2.5. Alternate axis descriptions
In some cases, an axis of an image may be described as having more than one coordinate type. An example of this would be the frequency, velocity, and wavelength along a spectral axis (only one of which, of course, could be linear). One can also describe the position on a CCD camera chip (or photographic plate) in meters as well as in degrees on the sky. To allow up to 26 additional descriptions of each axis, we propose the addition of the following optional, but now reserved, keywords defined in Table 1, where j and i are pixel and intermediate world coordinate axis numbers, respectively, and a is a character A through Z specifying the coordinate version. The axis numbers are restricted by this convention to the range 1-99 and the coordinate parameter m is restricted to the range 0-99, both with no leading zeros. Note that the primary version of the coordinate description is that specified with a as the blank character. If an alternate coordinate description is specified, all coordinate keywords for that version must be given even if they do not differ from those of the primary version. Rules for the default values of alternate coordinate descriptions are the same as those for the primary description. The alternate coordinate descriptions are computed in the same fashion as the primary coordinates. The type of coordinate depends on the value of CTYPE i and may be linear in one of the alternate descriptions and non-linear in another.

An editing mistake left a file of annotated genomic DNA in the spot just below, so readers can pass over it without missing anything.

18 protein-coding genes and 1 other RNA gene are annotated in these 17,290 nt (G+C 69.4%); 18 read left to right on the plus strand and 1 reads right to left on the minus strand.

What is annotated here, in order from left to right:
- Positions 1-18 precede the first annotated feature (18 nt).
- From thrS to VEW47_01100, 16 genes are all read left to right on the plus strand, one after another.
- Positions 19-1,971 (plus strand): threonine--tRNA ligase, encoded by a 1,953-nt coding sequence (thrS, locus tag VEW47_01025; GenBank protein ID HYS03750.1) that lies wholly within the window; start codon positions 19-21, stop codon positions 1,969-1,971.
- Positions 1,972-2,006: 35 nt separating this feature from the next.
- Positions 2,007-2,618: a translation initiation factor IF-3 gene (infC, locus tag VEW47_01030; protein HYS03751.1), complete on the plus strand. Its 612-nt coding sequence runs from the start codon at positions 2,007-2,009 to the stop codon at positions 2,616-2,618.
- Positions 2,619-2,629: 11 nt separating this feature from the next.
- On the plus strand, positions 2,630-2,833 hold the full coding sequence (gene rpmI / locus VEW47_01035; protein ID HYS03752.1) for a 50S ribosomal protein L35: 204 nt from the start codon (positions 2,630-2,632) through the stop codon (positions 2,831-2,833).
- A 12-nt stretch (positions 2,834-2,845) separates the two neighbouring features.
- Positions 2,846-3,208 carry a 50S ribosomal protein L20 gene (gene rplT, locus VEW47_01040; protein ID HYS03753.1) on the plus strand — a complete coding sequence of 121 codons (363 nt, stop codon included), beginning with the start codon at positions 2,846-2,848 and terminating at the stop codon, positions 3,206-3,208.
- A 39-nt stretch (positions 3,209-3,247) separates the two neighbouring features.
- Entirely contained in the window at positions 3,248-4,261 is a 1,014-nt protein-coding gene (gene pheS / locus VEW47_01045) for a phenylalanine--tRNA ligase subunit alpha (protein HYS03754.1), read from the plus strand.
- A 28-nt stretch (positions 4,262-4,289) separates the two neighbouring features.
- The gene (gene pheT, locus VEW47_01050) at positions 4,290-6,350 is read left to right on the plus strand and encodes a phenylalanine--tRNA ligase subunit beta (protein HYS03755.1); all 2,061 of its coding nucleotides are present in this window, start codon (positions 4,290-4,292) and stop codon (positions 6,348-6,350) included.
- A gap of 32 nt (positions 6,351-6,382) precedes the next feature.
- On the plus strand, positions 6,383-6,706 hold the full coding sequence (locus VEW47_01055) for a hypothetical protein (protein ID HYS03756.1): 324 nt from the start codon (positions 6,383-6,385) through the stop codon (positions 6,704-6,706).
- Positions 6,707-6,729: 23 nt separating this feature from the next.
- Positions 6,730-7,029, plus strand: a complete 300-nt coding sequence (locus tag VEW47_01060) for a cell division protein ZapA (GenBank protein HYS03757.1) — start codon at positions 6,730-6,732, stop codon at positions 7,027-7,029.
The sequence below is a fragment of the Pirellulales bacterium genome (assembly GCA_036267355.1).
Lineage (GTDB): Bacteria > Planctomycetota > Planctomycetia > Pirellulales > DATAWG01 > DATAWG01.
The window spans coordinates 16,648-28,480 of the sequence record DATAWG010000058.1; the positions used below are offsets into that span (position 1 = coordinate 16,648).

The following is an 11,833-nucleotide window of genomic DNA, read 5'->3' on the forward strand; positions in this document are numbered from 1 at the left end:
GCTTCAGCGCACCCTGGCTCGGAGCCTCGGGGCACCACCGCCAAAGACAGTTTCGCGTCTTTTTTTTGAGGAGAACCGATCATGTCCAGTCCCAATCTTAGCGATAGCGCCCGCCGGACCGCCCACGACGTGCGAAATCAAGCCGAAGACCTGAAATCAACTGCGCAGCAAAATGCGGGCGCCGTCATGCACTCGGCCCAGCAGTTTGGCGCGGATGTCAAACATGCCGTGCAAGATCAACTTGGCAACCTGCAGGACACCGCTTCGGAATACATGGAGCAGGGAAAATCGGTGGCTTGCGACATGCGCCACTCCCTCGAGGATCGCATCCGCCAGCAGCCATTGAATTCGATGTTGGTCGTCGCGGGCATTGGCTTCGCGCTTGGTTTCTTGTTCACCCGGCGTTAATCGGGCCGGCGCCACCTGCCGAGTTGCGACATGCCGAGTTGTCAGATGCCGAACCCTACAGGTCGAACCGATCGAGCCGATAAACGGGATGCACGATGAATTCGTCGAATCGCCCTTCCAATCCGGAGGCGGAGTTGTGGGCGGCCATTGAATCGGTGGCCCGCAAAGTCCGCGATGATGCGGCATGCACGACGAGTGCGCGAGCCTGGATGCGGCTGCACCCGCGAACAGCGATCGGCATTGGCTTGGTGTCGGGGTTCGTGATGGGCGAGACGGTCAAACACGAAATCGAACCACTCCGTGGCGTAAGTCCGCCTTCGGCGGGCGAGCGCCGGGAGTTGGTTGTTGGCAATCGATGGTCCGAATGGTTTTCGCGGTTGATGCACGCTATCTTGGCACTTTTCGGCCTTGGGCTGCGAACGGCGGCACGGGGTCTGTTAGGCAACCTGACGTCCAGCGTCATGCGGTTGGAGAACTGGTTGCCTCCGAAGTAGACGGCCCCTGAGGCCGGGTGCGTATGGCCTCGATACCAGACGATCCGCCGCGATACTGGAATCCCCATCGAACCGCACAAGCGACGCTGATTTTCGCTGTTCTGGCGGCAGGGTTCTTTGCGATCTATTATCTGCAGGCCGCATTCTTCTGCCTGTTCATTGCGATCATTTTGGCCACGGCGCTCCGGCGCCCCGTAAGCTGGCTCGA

|WCSAXESa||number of axes in WCS description|
|CRVALia||coordinate value at reference point|
|CRPIXja||pixel coordinate of the reference point|
|PCi_ja||linear transformation matrix|
|CDi_ja||linear transformation matrix (with scale)|
|CUNITia||units of CRVAL i and CDELT i|
|PVi_ma||coordinate parameter m|
|PSi_ma||coordinate parameter m|
Alternate axis descriptions are optional, but may only be specified if a primary axis description is specified. The alternate version codes are selected by the FITS writer; there is no requirement that the codes be used in alphabetic sequence and no requirement that one coordinate version differ in its parameter values from another.
An optional keyword
is also defined to name, and otherwise document, the various versions of world coordinate descriptions. This keyword can be used to give the user simple names by which to request the various versions of the coordinates. It may also be used, for example, to distinguish coordinates used during data acquisition from those determined later by astrometrically rigorous reductions. It might also be used to specify which are data pixels and which are calibration pixels in a CCD image.